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Politics

DoJ memo not the end of private prisons

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Politics

DoJ memo not the end of private prisons

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COMING UP:DoJ memo not the end of private prisons

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00:00:01
>> The Justice Department's plan to phase out use of for profit prisons, the latest criminal justice reform to come out of the Obama administration. While the news caught private prison companies completely off guard, it doesn't spell the end of for profit prisons in the US. Reuters Justice correspondent Julia Edwards explains.
00:00:17
>> The Justice Department memo on Thursday went to the Bureau of Prisons. They run the federal prison system that most people think about incarcerating inmates convicted of federal crimes. But that doesn't hit on inmates that may be detained by the US Marshall service, or anyone detained by the Department of Homeland Security, including immigrants who are held in detention facilities that are almost exclusively run by corporations like the Geo Group and Corrections Corporation of America.
00:00:48
>> These groups Friday maintaining Thursday's directive is not a fatal blow for the private prison industry.>> They pointed out the fact that most of the prisoners that they work with are actually on the state level. And they pointed out the fact that a lot of these contracts aren't up for renewal for five years.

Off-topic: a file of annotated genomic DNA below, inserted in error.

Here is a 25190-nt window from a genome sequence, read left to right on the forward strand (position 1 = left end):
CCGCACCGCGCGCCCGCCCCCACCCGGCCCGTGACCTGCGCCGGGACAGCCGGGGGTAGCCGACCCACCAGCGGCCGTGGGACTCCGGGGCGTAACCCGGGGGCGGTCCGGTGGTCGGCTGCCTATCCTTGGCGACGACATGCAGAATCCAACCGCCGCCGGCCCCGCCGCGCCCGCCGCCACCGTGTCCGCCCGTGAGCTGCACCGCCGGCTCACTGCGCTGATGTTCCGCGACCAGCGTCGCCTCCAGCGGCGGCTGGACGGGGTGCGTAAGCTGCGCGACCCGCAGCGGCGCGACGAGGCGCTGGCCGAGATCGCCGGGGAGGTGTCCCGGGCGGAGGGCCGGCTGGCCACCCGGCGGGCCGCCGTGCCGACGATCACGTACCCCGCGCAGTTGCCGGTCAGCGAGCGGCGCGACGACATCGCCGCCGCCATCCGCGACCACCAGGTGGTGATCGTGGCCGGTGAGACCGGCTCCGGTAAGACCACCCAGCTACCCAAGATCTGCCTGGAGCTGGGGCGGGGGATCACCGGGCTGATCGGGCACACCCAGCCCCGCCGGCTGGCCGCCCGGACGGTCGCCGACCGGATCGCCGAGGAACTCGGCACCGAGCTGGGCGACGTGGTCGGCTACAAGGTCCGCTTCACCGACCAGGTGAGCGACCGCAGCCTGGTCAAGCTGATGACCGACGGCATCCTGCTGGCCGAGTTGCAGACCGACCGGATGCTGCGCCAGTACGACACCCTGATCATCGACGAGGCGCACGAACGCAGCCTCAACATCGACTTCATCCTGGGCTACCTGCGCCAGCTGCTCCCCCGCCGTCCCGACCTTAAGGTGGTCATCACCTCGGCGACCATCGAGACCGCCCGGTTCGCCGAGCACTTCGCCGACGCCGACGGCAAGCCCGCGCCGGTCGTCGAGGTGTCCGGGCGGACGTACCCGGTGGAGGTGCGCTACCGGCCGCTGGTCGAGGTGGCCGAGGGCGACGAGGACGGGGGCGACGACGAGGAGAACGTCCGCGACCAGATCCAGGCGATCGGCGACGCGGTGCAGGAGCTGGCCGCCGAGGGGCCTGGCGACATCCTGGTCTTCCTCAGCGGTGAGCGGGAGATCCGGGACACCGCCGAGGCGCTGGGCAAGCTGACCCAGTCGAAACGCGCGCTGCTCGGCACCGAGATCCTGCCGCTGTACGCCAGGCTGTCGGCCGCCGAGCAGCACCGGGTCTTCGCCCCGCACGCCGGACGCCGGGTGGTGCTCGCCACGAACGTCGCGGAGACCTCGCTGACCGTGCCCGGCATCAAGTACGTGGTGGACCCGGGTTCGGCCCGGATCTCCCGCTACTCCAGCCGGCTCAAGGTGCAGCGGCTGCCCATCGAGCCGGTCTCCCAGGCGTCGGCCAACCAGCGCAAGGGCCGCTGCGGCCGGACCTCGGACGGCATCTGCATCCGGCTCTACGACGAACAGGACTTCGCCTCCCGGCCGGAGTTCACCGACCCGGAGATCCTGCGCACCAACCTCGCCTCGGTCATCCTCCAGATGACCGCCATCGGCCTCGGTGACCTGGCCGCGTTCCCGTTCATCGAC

00:01:03
And even at that point they may still be renewed.>> Shares of GEO Group and CCA plummeted on the announcement, ending more than 35% down at close Thursday, both stocks slightly rebounding Friday. One of the complaints in the memo issued by Deputy Attorney General Sally Yates, was that these private prisons were not running rehabilitative services in a way that they should.
00:01:24
But that doesn't apply to other federal departments.>> DHS has said that for their migrant detention centers, they don't have the task of rehabilitation. They don't have anything that looks like a halfway house. And they also don't need to give people the skill set that they might need to give a prisoner.
00:01:41
>> The DOJ decision cheered by advocates of prison reform, who point to for profit prisons, and their political lobbyists, as part of the problem within the criminal justice system. Democratic presidential candidate, Hillary Clinton said earlier in her campaign that she would no longer accept donations from private prison companies for her White House run.